Liberators, by James Wesley, Rawles

I’ve read and enjoyed two of James Wesley, Rawles’ other books in this series. Thus I looked forward to the latest, Liberators (Amazon link) It’s the story of two groups of protagonists trying to survive through the occupation of the United States and Canada following “the Crunch,” when most of the worlds’ economies have collapsed, with ensuing civil disorder, scarcity of food and fuel, and governments in disarray. There are several books in the series, all taking place during the same years, but with different characters in different parts of the world. Liberators is certainly engaging.

All of the books in the series can be classified as “prepper” novels in that besides providing you with a possible futuristic history, they also offer advice (via the characters’ actions) on how to prepare for an emergency, and the breakdown of government — be it at the local or national level.

I’ve rated the book slightly lower than previous ones for a few reasons. First, there seems to be more exposition rather than plot actions in contrast to previous works in the series. Fiction is best when it is of the “show, don’t tell” modal.

Secondly, the occupation of Canada, first by European U.N. forces is believable enough. However, once they are “sent packing” as it were, the occupation by China is a bit more far-fetched. I can’t see a country with little oil production of its own being able to transport so many troops and ships/planes or helicopters/ground vehicles overseas.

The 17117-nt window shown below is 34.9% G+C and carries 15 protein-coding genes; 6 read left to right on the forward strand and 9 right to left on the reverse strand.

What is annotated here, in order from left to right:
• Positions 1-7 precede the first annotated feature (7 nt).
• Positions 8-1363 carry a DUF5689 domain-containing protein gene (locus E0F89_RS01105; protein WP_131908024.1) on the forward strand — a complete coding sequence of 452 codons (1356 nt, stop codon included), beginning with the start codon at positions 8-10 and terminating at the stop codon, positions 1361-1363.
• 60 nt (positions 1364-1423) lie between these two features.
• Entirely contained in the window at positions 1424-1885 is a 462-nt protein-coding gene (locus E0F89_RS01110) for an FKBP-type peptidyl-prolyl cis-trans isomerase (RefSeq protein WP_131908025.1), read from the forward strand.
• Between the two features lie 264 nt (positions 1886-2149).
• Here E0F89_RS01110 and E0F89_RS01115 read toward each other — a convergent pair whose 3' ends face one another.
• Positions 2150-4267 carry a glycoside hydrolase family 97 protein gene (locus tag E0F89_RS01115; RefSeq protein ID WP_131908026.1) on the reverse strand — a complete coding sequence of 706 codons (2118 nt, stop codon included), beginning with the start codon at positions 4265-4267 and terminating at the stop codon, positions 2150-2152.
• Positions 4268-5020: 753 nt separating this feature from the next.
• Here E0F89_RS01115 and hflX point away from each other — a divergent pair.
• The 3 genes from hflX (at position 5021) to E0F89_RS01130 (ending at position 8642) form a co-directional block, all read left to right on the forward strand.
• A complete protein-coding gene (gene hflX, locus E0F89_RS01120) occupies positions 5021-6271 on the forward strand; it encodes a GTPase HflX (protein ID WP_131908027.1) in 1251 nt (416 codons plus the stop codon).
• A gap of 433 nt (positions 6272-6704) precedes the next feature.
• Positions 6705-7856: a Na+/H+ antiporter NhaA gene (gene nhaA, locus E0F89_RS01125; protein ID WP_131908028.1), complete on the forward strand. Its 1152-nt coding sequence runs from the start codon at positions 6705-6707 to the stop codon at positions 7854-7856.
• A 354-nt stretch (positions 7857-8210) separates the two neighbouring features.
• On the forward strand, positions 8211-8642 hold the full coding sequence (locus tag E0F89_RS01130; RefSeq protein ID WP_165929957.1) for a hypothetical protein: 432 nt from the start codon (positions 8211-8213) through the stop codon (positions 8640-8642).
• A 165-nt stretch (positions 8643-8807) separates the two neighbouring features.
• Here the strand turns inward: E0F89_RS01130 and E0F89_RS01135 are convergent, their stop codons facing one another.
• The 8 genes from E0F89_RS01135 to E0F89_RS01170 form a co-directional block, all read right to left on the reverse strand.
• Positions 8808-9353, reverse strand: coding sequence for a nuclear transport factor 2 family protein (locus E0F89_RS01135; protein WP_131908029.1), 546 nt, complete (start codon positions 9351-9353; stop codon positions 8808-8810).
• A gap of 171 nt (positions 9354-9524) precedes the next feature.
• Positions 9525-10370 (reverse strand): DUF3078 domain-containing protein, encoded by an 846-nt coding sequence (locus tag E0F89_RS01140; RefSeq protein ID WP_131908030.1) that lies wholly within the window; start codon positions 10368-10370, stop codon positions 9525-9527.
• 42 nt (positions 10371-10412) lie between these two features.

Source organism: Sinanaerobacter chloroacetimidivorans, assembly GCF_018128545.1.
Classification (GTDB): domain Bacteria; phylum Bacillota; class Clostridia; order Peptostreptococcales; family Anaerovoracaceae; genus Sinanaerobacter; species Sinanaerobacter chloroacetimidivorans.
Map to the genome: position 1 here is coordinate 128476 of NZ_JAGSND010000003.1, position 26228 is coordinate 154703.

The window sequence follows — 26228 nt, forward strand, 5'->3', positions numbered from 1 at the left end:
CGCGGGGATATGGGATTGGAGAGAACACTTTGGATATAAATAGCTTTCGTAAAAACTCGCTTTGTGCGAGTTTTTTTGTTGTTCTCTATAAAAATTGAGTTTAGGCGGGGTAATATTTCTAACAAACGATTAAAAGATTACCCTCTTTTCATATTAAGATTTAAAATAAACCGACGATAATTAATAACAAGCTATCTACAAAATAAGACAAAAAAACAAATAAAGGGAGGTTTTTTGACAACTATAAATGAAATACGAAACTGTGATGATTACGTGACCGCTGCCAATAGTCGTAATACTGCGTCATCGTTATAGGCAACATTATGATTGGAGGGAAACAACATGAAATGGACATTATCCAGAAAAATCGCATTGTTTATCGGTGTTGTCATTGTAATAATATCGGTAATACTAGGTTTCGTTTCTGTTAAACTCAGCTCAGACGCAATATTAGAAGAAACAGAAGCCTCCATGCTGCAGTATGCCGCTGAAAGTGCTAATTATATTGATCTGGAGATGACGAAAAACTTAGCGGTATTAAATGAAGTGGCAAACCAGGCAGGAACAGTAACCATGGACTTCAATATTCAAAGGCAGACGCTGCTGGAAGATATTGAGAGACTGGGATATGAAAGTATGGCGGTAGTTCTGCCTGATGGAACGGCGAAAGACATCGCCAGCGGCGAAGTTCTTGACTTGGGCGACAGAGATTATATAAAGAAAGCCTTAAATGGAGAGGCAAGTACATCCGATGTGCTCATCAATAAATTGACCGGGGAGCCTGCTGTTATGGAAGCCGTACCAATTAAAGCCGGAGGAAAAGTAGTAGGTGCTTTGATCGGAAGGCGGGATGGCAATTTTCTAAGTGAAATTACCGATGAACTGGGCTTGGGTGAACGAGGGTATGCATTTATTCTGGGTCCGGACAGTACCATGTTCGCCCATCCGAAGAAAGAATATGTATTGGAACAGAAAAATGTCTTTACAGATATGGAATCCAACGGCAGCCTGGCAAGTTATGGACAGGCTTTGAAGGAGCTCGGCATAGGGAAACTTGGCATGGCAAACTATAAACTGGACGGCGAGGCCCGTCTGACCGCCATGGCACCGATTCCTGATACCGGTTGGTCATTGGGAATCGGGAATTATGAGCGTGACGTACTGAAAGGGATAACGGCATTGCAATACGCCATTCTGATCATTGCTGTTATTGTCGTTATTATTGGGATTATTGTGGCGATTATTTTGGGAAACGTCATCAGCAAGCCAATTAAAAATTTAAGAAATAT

In terms of the protagonists themselves, things seem to come too easily for them. Oh sure, one group has to give up their Jeep because…Well, it’s never really made clear why Kentucky police wouldn’t allow their vehicle in, but they themselves, with all of their supplies is perfectly fine. And in an incident in Canada, a couple of minor protagonists lose their lives. Otherwise, everything goes their way. All their plans work out, almost without a hitch. A good thriller requires constant and near insurmountable obstacles to overcome. It’s known as plot complications and there are too few of them in this story.

Liberators also seems to have an extra-heavy dose of Christianity infused in the characters. There’s nothing wrong with that, but it seems to contribute towards making them seem rather wooden. As a matter of fact, I don’t remember a single person of another religion (or lack of one) taking a major part in the story.

Please don’t think that I don’t like Liberators. I do like it. It’s a good book, just not a great book, as I rated some of the others in the series. You’ll enjoy reading Liberators because the premise is scary and possible.



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